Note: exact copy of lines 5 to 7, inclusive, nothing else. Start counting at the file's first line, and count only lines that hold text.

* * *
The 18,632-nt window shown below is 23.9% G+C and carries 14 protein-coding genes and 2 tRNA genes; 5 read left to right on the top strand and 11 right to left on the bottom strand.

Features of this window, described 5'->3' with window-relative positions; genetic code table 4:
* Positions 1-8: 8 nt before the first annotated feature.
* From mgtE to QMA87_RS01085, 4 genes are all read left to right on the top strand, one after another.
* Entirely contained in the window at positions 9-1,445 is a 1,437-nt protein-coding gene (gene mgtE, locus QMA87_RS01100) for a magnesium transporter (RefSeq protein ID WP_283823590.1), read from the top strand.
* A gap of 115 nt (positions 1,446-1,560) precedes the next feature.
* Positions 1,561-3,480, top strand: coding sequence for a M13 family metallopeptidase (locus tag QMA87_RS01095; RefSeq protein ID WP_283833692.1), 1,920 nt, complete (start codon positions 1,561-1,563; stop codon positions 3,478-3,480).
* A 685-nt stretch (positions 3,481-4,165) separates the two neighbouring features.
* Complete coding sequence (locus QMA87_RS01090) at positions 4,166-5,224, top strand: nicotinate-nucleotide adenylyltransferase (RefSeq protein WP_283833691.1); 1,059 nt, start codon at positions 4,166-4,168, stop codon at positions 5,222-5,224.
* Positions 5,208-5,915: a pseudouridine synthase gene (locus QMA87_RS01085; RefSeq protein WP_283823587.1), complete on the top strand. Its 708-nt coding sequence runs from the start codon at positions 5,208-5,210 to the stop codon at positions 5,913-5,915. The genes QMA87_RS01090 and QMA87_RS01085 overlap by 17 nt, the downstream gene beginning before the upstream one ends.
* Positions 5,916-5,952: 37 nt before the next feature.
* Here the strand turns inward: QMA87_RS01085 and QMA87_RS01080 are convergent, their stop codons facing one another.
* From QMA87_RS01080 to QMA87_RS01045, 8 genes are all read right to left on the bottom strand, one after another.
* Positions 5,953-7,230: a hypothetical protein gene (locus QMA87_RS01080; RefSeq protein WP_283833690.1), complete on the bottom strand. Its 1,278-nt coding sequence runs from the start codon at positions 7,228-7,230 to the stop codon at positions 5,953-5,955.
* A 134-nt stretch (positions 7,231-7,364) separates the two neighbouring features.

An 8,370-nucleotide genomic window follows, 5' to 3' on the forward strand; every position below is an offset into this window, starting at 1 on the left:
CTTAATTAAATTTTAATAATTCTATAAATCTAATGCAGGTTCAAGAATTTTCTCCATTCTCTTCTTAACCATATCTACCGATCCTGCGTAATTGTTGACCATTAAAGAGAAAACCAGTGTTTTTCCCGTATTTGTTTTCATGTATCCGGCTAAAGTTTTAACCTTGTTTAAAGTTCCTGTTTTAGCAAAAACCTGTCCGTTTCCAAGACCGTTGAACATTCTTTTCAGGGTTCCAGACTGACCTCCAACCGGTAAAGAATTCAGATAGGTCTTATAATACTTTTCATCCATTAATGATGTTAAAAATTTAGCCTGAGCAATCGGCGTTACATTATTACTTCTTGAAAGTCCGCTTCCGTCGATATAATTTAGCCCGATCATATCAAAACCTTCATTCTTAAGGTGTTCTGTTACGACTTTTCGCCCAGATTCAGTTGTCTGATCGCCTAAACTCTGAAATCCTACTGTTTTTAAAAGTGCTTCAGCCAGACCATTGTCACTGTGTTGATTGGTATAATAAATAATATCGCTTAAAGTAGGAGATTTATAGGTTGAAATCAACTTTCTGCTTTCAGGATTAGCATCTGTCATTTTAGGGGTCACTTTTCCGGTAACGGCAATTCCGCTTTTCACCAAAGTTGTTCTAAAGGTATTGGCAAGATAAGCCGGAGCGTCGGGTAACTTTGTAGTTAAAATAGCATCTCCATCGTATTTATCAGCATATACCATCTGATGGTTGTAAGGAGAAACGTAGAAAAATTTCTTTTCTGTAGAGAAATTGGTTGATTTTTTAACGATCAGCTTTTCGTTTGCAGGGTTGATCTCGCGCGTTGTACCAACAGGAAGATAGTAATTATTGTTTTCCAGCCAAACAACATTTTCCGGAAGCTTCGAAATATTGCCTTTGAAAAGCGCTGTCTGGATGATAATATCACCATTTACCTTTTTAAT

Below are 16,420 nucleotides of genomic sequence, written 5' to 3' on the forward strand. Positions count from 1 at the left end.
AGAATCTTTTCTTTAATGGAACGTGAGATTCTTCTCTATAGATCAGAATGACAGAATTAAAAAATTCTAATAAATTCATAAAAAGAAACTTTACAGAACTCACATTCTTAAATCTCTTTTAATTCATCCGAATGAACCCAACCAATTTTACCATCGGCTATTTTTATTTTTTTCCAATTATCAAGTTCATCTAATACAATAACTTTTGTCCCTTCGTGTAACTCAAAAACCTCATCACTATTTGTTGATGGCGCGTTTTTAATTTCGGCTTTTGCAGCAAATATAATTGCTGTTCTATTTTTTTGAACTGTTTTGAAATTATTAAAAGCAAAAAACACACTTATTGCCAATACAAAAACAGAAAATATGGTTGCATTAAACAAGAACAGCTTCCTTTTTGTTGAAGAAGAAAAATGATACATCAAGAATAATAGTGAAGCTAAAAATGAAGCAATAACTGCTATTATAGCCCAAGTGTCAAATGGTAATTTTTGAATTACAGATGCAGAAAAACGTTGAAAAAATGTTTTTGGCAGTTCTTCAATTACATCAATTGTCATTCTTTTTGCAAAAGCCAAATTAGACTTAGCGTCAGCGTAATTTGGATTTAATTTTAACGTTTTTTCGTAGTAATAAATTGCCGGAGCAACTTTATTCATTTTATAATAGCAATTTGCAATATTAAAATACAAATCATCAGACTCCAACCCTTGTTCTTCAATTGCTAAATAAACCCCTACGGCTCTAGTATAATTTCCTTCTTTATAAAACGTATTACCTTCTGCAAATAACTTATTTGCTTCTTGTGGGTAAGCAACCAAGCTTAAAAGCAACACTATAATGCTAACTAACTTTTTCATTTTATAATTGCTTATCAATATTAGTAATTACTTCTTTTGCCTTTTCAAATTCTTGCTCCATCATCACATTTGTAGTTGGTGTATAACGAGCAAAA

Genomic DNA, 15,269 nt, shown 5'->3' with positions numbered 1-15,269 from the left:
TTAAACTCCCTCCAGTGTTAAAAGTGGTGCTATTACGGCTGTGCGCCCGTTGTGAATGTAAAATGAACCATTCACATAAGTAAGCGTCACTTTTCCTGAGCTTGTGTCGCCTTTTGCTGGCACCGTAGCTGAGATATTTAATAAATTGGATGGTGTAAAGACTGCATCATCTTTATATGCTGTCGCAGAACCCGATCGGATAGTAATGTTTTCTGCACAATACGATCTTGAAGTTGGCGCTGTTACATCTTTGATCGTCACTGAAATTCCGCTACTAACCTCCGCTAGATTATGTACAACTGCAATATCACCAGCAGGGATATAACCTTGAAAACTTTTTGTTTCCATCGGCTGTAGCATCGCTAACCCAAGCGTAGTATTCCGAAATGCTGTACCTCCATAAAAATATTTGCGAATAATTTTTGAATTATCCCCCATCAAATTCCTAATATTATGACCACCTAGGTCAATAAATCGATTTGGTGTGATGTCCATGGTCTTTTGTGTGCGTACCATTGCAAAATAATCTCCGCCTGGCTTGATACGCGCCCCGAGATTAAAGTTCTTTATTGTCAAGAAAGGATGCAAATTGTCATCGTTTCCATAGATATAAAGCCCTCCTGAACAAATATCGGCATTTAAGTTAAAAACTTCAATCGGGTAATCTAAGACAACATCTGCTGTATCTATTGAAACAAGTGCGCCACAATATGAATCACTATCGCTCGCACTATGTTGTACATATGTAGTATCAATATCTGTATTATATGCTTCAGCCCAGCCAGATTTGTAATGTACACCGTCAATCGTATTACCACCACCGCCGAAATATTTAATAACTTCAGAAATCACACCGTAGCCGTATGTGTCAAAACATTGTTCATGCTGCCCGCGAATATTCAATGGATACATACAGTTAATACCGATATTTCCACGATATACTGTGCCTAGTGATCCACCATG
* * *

* Entirely contained in the window at positions 9-1,445 is a 1,437-nt protein-coding gene (gene mgtE, locus QMA87_RS01100) for a magnesium transporter (RefSeq protein ID WP_283823590.1), read from the top strand.
* A gap of 115 nt (positions 1,446-1,560) precedes the next feature.
* Positions 1,561-3,480, top strand: coding sequence for a M13 family metallopeptidase (locus tag QMA87_RS01095; RefSeq protein ID WP_283833692.1), 1,920 nt, complete (start codon positions 1,561-1,563; stop codon positions 3,478-3,480).